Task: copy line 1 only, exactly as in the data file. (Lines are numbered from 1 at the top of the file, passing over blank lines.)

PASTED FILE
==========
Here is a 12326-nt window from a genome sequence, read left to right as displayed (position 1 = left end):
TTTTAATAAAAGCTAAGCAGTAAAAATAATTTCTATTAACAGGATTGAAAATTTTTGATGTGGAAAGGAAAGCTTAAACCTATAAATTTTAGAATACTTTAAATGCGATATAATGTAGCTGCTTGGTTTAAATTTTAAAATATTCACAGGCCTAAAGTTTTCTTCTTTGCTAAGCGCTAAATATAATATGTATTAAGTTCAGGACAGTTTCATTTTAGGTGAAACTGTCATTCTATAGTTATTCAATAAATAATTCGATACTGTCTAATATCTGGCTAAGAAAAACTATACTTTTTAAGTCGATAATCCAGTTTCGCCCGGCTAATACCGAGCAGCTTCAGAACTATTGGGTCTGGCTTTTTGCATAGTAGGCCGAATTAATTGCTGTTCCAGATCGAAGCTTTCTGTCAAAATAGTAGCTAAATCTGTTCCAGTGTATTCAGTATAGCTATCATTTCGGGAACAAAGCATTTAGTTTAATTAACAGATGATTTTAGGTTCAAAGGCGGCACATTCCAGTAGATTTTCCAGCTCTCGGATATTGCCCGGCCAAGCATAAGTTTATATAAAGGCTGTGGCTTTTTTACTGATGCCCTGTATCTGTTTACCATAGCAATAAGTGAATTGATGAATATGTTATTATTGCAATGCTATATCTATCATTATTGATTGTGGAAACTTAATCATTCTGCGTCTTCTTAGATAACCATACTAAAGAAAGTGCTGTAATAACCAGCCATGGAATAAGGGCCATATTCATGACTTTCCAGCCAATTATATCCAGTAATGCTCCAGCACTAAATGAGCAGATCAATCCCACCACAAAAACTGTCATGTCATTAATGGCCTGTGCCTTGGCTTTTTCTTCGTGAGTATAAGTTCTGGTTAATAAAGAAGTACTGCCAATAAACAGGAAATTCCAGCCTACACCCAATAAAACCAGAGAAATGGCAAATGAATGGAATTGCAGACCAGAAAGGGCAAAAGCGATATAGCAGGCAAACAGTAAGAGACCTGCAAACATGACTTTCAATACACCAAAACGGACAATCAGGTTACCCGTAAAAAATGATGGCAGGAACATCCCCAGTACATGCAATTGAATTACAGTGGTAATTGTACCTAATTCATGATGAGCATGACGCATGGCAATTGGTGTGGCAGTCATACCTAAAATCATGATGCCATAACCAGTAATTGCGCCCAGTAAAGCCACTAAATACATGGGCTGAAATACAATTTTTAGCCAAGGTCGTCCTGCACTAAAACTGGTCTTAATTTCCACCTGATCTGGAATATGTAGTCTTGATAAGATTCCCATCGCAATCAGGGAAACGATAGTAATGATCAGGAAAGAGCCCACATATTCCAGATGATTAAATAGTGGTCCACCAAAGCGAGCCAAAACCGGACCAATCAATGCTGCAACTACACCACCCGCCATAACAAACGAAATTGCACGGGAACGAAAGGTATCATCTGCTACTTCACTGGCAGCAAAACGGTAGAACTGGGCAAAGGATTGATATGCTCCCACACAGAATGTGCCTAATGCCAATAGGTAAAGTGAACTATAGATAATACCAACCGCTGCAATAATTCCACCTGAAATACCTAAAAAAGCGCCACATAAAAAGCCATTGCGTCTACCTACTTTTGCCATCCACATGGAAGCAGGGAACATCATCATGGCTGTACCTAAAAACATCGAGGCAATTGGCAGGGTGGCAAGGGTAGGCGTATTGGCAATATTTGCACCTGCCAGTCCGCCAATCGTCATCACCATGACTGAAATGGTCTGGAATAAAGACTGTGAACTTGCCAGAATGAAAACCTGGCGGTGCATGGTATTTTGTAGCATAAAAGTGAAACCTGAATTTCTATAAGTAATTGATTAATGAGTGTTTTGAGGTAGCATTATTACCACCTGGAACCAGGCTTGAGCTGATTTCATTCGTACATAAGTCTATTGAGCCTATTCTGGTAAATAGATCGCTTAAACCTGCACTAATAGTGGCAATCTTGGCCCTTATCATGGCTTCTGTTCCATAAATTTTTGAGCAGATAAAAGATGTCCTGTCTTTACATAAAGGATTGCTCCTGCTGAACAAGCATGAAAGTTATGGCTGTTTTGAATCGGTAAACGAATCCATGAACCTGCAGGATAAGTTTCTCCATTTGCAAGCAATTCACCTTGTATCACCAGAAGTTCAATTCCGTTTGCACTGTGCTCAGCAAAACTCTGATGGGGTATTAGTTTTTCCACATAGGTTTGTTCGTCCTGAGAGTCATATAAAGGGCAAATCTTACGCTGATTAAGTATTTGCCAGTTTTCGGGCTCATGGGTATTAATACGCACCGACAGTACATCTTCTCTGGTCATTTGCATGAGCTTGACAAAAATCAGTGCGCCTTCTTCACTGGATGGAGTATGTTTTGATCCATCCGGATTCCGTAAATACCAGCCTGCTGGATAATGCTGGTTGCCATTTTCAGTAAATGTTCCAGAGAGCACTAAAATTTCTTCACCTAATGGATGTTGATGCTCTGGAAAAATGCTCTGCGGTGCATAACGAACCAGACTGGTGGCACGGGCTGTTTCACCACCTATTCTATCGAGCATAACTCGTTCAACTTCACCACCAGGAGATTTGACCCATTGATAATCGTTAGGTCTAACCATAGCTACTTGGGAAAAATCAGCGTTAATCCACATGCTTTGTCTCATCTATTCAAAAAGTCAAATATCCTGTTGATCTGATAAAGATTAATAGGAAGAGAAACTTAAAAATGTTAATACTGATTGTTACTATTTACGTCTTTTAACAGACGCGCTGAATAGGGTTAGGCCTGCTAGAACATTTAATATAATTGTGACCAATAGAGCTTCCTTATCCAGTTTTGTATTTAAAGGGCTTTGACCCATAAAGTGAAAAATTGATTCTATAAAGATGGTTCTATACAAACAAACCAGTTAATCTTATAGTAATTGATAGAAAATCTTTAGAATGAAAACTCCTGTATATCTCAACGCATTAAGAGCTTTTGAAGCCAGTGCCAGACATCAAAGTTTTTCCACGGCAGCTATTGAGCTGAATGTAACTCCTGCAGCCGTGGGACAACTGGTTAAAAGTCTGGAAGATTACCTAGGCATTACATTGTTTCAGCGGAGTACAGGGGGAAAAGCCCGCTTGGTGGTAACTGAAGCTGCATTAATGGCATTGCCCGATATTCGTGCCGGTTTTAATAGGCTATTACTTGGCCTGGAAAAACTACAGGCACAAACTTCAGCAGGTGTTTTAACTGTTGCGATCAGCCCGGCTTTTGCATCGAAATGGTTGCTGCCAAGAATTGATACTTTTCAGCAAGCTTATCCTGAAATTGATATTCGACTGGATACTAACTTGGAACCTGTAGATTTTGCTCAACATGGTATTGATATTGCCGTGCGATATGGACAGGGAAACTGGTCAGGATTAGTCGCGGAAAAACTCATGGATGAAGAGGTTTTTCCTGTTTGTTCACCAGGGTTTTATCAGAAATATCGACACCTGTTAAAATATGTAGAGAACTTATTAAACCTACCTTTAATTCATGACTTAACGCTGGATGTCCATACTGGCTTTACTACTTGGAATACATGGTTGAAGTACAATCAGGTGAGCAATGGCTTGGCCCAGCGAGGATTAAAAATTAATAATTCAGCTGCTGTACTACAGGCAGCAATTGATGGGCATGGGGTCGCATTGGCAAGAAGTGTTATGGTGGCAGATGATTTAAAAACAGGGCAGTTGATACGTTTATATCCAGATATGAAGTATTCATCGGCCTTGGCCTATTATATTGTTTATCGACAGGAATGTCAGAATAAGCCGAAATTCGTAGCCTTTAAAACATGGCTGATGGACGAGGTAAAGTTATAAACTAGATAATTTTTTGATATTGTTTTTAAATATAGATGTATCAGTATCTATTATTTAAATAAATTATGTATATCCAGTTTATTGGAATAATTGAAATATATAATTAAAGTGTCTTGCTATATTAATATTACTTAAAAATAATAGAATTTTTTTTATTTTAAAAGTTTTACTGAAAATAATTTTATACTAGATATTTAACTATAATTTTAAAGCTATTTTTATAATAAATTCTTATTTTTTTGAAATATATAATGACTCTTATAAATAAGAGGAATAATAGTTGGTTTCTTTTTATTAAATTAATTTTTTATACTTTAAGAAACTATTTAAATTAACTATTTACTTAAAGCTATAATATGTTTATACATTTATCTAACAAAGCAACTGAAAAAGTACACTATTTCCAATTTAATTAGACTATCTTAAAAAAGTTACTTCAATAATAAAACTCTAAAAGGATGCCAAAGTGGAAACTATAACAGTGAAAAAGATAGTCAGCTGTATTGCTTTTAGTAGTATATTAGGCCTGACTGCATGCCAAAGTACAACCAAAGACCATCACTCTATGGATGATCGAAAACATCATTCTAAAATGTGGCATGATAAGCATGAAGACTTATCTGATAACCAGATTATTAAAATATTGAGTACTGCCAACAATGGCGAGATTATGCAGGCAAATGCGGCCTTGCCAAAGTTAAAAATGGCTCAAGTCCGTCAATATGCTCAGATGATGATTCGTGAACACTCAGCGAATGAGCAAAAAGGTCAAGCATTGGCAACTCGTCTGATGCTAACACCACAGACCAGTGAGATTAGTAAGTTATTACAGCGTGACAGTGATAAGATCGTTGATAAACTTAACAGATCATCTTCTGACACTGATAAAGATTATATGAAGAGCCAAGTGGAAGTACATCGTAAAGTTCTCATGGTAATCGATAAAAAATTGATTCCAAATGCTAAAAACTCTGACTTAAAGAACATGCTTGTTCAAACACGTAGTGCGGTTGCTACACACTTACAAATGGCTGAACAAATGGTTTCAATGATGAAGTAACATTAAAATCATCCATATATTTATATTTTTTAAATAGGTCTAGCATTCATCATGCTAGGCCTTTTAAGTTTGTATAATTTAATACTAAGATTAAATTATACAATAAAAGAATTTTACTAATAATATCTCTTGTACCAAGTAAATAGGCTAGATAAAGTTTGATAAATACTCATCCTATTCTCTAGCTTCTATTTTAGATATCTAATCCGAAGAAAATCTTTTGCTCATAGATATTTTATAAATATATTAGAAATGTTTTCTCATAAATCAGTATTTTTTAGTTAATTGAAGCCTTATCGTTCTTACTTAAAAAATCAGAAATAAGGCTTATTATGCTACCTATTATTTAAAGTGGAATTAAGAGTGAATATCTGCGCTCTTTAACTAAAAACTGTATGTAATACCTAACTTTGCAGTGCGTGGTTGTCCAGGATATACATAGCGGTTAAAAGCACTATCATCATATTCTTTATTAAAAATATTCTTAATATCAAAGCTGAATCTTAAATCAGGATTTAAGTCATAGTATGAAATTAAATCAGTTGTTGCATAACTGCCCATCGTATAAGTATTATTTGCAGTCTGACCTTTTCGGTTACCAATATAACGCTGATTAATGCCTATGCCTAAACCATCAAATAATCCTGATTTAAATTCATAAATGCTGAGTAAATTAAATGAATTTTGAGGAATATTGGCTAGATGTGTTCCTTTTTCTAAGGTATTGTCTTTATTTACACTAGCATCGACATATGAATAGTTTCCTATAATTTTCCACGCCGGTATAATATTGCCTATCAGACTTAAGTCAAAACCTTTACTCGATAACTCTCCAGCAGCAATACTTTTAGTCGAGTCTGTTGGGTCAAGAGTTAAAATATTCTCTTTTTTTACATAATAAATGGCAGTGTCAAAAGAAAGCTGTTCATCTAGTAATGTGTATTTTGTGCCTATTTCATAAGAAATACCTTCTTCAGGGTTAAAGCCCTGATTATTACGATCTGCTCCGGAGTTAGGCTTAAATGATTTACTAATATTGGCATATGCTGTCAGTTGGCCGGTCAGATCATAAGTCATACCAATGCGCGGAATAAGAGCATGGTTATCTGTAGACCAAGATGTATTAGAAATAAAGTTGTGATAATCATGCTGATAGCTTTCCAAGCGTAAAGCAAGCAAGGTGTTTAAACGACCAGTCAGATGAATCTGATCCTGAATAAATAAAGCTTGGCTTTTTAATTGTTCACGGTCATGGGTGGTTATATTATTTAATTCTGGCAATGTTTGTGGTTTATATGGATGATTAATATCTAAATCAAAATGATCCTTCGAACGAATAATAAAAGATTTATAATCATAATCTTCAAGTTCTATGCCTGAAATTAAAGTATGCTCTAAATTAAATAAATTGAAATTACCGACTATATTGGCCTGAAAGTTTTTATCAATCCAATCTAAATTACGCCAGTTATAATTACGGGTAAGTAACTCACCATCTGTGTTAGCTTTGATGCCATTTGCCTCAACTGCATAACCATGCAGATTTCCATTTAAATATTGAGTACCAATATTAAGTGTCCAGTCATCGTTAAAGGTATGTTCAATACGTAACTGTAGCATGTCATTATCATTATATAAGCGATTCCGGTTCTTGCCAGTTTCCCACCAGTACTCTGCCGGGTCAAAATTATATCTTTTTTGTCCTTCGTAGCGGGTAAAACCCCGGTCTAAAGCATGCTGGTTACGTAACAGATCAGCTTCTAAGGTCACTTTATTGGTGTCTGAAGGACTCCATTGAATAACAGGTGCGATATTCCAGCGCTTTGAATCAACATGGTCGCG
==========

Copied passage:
Here is a 12326-nt window from a genome sequence, read left to right as displayed (position 1 = left end):